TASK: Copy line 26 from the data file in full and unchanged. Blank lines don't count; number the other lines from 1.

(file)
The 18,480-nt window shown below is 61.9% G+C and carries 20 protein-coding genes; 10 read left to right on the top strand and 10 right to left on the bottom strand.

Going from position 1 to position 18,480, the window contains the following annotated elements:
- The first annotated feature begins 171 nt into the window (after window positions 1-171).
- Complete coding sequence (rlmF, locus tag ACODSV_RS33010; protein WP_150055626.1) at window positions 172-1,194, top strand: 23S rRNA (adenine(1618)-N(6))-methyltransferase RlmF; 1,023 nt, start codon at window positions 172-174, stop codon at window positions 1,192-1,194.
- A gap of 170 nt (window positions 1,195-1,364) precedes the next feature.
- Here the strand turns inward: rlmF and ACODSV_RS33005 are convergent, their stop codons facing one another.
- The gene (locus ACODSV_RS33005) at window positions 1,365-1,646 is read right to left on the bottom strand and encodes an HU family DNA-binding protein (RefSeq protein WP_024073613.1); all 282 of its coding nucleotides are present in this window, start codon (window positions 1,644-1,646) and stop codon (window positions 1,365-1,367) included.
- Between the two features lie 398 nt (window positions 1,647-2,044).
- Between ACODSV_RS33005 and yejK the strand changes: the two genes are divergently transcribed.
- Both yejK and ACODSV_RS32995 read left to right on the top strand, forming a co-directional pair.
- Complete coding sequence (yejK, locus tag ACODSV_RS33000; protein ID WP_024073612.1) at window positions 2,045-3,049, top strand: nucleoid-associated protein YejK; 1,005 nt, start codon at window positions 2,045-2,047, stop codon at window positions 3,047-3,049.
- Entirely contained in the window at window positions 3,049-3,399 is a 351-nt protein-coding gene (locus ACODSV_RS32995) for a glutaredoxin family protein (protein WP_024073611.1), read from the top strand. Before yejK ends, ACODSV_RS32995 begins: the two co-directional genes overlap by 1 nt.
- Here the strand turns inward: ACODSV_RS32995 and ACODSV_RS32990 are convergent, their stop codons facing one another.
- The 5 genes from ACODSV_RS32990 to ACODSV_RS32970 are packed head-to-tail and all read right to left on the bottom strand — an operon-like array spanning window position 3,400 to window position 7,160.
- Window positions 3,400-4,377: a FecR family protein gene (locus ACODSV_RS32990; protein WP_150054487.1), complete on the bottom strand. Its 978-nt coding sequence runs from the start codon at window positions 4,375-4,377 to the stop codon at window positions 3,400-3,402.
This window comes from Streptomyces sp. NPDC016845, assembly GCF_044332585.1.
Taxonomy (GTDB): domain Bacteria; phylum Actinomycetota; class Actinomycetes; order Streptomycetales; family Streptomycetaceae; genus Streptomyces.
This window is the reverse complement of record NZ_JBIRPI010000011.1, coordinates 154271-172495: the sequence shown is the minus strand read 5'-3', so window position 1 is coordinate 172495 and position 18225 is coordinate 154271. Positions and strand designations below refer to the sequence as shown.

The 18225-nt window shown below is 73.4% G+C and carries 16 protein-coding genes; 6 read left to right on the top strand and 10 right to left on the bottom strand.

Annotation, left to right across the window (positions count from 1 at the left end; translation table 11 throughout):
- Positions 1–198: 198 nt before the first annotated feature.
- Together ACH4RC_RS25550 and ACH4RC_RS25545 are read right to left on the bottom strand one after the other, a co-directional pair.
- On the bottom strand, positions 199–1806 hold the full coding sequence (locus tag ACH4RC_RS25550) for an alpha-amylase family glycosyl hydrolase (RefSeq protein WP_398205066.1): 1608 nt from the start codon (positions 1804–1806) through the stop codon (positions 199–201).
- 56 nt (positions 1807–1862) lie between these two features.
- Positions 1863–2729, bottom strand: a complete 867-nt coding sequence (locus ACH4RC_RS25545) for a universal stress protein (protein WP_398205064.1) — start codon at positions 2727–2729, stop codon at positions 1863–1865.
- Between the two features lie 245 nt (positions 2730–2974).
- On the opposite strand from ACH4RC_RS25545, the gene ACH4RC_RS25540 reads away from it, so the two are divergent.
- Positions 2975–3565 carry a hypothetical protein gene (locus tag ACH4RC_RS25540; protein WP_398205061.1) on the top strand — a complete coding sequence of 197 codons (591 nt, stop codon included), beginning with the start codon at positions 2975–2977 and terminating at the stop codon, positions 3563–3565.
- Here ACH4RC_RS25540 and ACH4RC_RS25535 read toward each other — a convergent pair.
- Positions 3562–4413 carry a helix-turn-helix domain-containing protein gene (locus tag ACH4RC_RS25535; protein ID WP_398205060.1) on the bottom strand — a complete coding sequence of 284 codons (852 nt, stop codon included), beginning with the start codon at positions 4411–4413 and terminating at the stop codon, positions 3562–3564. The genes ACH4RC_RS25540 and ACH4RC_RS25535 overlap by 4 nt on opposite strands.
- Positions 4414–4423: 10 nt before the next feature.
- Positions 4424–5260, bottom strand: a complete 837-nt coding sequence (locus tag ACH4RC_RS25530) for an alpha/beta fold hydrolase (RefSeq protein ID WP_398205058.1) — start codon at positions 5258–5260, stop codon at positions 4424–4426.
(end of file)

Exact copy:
- Between the two features lie 245 nt (positions 2730–2974).